Equality California Institute held its fourth annual Fair Share for Equality convening at Paramount Studios on Friday, April 6 where nearly 400 LGBT leaders, allies, elected officials, policymakers, and community influencers shared ideas and asked questions to find ways to ensure that the LGBT community gets its “fair share” of California resources.
The two big headliners were longtime LGBT ally Rep. Barbara Lee and Lt. Governor Gavin Newsom, who Equality California has endorsed for governor.
Lee gave a shout out to Toni Atkins, who, “in the face of what we are seeing from Washington,” was elected the first openly LGBT Senate Pro Tem in California. She also talked about how religious exemptions are a license to discriminate, running counter to the Constitution. If laws are written to allow discrimination, she said, LGBT people will not be able to access fairness and equality.
Lee also told the story of her own harrowing birth where her mother Mildred —in desperate need of a cesarean — was only admitted to the segregated El Paso, Texas hospital after her mother’s mother convinced the admission’s office that Mildred had Irish roots- her grandmother had been raped by an Irishman. Mildred was admitted but left unattended until it was too late for a cesarean. Mildred was rushed into surgery for a last minute forceps delivery. Mildred and baby Barbara almost died. “I came into this world fighting for justice and equality,” Lee said.
Newsom, the former mayor of San Francisco, needs Los Angeles to win over former LA Mayor Antonio Villaraigosa in the June 5 Democratic Primary. “We are here in LA, in the most diverse city, in the most diverse county, in the most diverse state, in the most diverse country…the world is looking to us, to all of you,” Newsom said. “The long arc of history bends toward justice, but you have to bend it.”
How to bend that arc was a focus of the convening. “We know what we’re up against. That’s why you’re all here. We need to mobilize our community to defend the progress we’ve made and continue to push the needle forward toward a world that is healthy, just and fully equal for all #LGBTQ people,” said Equality California Executive Director Rick Zbur.
California LGBT Legislative Caucus members – Sen. Scott Wiener, Sen. Ricardo Lara, EQCA Executive Director Rick Zbur, Assemblymember Evan Low, and Assemblymember Todd Gloria (Photo by James Bianchi courtesy of Equality California Institute)
Four of the eight LGBT Legislative Caucus members attended the convening, talking about their own LGBT bills, sponsored by Equality California, and answering questions about bills such as Sen. Scott Wiener’s resolution celebrating, not fixing, intersex infants and bills seemingly outside the scope of LGBT issues, such as Wiener’s bill preserving Net Neutrality in California.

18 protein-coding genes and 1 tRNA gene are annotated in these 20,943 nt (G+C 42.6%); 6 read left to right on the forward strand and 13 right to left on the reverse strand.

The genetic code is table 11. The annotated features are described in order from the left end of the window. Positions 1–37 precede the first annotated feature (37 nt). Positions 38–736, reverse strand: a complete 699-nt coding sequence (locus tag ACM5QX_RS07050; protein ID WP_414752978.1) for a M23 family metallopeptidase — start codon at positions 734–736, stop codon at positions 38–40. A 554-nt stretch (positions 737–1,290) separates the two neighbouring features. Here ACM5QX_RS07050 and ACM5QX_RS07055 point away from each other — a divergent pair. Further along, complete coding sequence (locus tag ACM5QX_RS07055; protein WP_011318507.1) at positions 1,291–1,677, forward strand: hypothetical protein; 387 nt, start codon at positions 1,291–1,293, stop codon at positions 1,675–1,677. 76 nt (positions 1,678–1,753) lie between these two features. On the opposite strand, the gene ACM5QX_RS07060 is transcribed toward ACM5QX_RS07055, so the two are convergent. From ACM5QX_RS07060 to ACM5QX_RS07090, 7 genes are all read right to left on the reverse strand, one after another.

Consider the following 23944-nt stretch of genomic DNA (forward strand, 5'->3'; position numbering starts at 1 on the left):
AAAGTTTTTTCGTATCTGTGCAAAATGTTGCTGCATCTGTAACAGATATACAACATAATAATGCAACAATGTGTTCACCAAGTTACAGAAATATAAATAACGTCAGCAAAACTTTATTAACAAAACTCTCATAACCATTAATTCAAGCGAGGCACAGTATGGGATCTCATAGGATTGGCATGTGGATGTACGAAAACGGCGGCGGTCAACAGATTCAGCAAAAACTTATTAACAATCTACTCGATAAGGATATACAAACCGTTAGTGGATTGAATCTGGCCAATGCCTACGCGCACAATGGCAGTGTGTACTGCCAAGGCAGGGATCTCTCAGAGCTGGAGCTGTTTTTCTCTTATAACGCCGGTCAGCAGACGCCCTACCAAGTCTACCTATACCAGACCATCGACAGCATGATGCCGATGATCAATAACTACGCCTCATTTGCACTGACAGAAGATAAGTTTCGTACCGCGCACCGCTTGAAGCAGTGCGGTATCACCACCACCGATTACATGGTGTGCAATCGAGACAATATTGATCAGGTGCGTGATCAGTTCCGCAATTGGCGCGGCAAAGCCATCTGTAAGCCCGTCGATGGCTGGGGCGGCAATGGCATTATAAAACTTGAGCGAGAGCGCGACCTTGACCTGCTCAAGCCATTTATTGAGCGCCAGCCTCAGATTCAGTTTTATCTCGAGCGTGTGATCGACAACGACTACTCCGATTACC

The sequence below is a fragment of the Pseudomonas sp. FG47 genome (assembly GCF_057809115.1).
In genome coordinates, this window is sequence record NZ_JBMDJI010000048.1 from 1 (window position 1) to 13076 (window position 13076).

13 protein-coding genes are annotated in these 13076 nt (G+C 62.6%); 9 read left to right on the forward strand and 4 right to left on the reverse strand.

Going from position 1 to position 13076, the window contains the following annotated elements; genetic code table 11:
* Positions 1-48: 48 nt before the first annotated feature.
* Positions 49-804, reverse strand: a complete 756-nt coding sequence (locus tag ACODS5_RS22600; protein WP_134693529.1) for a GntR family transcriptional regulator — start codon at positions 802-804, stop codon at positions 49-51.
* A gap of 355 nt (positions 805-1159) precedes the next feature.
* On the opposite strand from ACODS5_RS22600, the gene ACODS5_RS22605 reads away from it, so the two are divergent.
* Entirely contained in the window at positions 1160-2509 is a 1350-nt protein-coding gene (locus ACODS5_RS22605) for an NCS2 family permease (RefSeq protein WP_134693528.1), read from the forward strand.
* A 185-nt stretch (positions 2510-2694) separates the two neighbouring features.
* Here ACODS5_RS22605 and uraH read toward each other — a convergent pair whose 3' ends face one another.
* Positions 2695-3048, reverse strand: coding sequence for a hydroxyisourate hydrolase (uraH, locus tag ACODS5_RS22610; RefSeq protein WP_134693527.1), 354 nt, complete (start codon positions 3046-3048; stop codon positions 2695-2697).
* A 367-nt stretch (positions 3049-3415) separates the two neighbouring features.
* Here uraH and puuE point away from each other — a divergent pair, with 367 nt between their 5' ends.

The legislators also spoke of the work still needed to be done. “We need to find the talent who will replace us. We need to figure out how to do that; that’s how we maintain the wins that we have. We have more ceilings we have to break,” said Sen. Ricardo Lara, who the audience saluted for running for State Insurance Commissioner.
Palm Springs City Council member Lisa Middleton movingly spoke about the shoulders she stands upon, and the stunning progress so far. “When I went to sleep on Nov. 6, 2016, there were seven elected officials who were openly transgender. When I woke up on Nov. 7, there were 16,” she said.
The focus of the annual convenings, Zbur told the Los Angeles Blade, is to bring together leaders, allies and other organizations “that works at the intersections of our movement to really try to develop legislative and advocacy strategies for our community. We use this to start identifying bill ideas so we can work together on things and bring them about for next year’s legislative session.”
Zbur also announced a new initiative—an Advocacy Network lgbtq-advocacy-network with monthly calls on the status of bills and getting help turning out voters in certain districts where the legislator is not yet on board with an EQCA or EQCA-supported bill. Additionally, National Policy Director Valerie Ploumpis, who blogs about issues on EQCA’s website, will also hold regular calls about federal bills and issues.
“The Advocacy Network from the federal side is a little bit more two-way in the sense that a lot of the organizations here in the LGBTQ community don’t actually have a presence in Washington DC,” Zbur said. “One of the reasons why we hired Valerie is so that she can also be eyes and ears for some of the smaller LGBTQ organizations in the state and provide information,” especially since actually policy news tends to be overshadowed by the latest scandal.
Zbur was more circumspect talking about the work Equality California is doing to prevent the Democratic Party’s crowded congressional “jungle primaries” on June 5 from electing a Republican. “We going to try to align behind a single candidate,” Zbur said. “I’m not sure whether we’ll be successful doing that—but we’re in the middle of discussions with a number of labor unions and some other progressive organizations to see if we can align behind a candidate and get a Democrat in.”
However, if the Democrats do take back the House in 2018, Zbur wants Minority Leader Nancy Pelosi to resume her spot as Speaker of the House of Representatives, third in line for the presidency, should President Trump and Vice President Pence be forced to leave their posts.
“I love Nancy Pelosi,’ Zbur said “I think she has been an incredibly effective leader in Congress and a strategic leader for us. She is out-maneuvering [Speaker] Paul Ryan on a whole host of things now and being incredibly effective holding off some of the things that we don’t want to happen. I think she gets a lot of credit for that. So I have just amazing amounts of respect for Nancy Pelosi and I am not at all in the camp that we should be pushing aside effective strategic women leaders.”